The Christians came to help me

In war-torn eastern Ukraine, you’ve helped families survive the bitter cold, and introduced people to Jesus.

Make no sudden movements. Let one person do the talking. That was the advice about how to behave at military checkpoints in eastern Ukraine. But out comes Pastor Vasyl’s Baptist identity card, and we are immediately waved through. He hands the soldiers some apples, and quietly says, “God bless you.” These are the pastors you’re supporting on the frontline. They’re helping those caught in the country’s ongoing conflict, and blessing those around them.

A mother in Ukraine sits with her two young children.
Thank you for helping families in Ukraine keep warm over the winter.

The war has been going on for over four years now. Air strikes, tanks and shelling have caused chaos for thousands of innocent civilians. The conflict between the Ukrainian army and pro-Russian separatists has stabilised but it’s already caused horrendous damage, killing thousands and displacing 1.6 million people.

And this past winter, it got even worse, as the temperature dropped as low as minus 25C. Towns had gas and electricity shut off and, with factories being destroyed, a lack of jobs means that many people had next to no income. With no money for any form of heating, it’s Christians like you who have enabled people to survive the harsh winter.

People like Maria. I’m slightly nervous on my way to meet her, partly because my translator has just shown me the main road that goes straight to the city of Donetsk, a separatist stronghold in the region only a 30-minute drive away. But Pastor Vasyl is in good spirits. He travels around the grey zone with other pastors, helping those who have lost everything. “The worst thing the Church can do in a situation like this is nothing,” says Pastor Vasyl. “Jesus said ‘I was sick, you visited me. I was hungry, you gave me food.’” And that’s what these pastors are doing for others.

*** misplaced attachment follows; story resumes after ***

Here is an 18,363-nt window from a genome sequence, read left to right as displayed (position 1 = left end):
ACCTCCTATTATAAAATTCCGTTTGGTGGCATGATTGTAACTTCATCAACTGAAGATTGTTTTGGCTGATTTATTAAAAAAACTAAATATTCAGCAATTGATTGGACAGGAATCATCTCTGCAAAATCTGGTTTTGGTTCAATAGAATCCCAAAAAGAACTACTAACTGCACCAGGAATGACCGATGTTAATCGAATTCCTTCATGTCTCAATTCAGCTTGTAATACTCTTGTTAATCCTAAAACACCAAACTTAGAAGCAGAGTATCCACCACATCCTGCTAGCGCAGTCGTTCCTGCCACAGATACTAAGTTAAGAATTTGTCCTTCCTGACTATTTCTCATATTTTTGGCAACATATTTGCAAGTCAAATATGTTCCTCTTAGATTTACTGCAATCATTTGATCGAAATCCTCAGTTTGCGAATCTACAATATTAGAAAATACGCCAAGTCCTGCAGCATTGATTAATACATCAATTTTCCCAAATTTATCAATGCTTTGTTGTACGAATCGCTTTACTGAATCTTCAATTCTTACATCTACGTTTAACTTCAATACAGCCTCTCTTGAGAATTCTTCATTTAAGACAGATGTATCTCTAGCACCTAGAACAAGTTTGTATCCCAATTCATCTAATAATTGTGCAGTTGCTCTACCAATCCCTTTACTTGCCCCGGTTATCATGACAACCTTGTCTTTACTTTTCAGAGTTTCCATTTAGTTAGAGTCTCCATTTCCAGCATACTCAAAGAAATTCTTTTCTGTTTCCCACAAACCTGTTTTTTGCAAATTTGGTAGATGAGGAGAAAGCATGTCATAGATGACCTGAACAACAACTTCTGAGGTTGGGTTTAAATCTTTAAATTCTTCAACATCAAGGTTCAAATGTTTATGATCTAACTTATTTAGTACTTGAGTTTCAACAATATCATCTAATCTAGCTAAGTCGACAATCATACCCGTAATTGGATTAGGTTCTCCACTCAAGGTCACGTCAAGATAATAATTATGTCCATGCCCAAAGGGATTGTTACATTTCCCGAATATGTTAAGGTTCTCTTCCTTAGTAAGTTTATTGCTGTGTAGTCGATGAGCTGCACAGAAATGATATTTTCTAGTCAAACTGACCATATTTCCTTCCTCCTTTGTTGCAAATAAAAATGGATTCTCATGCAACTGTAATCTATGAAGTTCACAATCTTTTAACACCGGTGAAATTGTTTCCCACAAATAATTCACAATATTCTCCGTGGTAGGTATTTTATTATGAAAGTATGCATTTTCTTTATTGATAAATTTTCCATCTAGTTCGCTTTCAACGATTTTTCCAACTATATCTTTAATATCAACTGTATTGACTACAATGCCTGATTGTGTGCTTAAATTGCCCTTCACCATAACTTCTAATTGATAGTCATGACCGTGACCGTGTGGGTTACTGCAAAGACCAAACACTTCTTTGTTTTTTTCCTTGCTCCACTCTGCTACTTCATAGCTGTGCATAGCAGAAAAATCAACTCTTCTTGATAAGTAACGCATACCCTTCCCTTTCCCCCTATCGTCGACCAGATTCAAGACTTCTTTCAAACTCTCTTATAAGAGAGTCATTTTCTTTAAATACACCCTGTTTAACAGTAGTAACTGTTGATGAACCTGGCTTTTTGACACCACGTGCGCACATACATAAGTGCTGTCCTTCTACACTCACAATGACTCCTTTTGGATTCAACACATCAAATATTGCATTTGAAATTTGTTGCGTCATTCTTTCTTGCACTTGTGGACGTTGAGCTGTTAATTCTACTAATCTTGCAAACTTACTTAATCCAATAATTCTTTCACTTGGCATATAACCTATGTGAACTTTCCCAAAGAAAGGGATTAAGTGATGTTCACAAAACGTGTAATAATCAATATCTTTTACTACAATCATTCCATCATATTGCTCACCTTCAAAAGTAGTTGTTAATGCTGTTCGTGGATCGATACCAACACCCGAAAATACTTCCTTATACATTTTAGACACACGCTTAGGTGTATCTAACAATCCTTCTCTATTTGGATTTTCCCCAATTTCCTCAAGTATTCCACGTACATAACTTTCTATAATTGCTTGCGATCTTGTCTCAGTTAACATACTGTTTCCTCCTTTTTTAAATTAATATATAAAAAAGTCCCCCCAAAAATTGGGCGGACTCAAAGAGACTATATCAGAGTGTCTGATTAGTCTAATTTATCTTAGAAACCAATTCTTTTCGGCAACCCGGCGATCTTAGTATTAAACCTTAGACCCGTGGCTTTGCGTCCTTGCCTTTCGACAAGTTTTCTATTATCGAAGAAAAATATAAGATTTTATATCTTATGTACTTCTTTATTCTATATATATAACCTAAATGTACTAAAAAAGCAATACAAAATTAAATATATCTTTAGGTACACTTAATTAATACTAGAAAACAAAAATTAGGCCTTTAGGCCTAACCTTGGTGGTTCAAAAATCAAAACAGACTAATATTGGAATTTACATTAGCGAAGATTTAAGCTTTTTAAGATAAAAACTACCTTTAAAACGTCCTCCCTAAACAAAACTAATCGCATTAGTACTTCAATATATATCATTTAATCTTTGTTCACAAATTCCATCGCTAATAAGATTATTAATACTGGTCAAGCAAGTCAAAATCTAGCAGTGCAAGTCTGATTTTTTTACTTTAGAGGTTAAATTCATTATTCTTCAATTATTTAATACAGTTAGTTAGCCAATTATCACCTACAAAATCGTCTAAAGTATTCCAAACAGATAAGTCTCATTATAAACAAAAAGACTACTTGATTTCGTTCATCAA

The worst thing the Church can do is nothing

An elderly woman sitting on a floral sofa with a Bible in her hand.
"I lie on my sofa every morning and read the Bible. That's what helps me to live," says Maria. She witnesses to her neighbours too.

Maria is 78 years old, and incredibly welcoming. She used to be an editor in Donetsk, but she left the city to look after her mother before becoming a teacher in a rural village. She has beaten cancer, lost a kidney and had issues with her spine. But she’s survived.

“I had two flying guests, as I call them, land right next to my house,” she tells me. “The missiles destroyed my windows. It was below zero inside the house.” Her voice trembles as tears begin to fall.

With only two habitable rooms in the house, Maria survived the bitter winter using a ceramic heater you paid for. “The Christians even cut the wood for my stove and brought me food and clothing,” says Maria.

When Pastor Vasyl first met Maria, he told her the good news of Jesus, and it changed her life. “The Christians were singing a song: ‘Help me, o Lord, to become better through all the trials I’m going through,’” says Maria. “That song helps me get through.”

Thank you

872 people gave to our Ukraine Winter Appeal

£60,440 raised to keep families warm in winter

4,000 + Ukrainians in war-torn areas helped

“She witnesses to her neighbours and she changes them, too,” says Pastor Vasyl. “What we are doing is only the road sign that points them towards God.”

“Today we can give them daily bread,” Vladimir, a fellow pastor adds. “But we hope through this, they can see Jesus.”

You’ve helped over 4,000 people by supporting the BMS Ukraine winter appeal, raising over £60,000. But you’re also giving them the opportunity to hear the gospel. “I would like to say thank you very much,” says Vladimir.  “It’s not only from me. It’s from the people that are there.”

An elderly woman standing next to chickens in front of a brick wall
Maria is just one of the 4,000 people you have helped.

Want to read more stories of how your support is transforming lives and sharing the good news of Jesus? Subscribe to Engage, where this article was original published.

Original article featured in Issue 44 of Engage, the BMS World Mission Magazine. Written by Jon Mendelsohn, edited for the website by Melanie Webb.

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Posted on: June 13 2019

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